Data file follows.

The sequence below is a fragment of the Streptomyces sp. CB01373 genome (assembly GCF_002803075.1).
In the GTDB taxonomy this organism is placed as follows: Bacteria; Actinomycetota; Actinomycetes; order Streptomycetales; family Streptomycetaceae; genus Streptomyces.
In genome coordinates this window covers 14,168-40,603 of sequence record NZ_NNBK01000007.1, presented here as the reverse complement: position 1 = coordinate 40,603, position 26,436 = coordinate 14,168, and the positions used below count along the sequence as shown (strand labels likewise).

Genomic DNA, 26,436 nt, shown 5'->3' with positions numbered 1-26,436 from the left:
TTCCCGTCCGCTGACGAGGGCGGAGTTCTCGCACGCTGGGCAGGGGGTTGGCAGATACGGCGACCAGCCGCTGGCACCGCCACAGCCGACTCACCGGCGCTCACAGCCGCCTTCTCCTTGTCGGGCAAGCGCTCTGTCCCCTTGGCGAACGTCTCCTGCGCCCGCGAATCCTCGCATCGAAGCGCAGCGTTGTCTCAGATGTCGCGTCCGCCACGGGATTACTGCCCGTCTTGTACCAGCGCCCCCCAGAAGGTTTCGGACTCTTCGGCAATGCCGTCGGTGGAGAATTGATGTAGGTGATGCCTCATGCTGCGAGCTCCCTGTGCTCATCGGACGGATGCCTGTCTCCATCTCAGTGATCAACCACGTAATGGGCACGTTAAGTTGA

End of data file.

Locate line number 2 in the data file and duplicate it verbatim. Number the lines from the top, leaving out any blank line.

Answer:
In the GTDB taxonomy this organism is placed as follows: Bacteria; Actinomycetota; Actinomycetes; order Streptomycetales; family Streptomycetaceae; genus Streptomyces.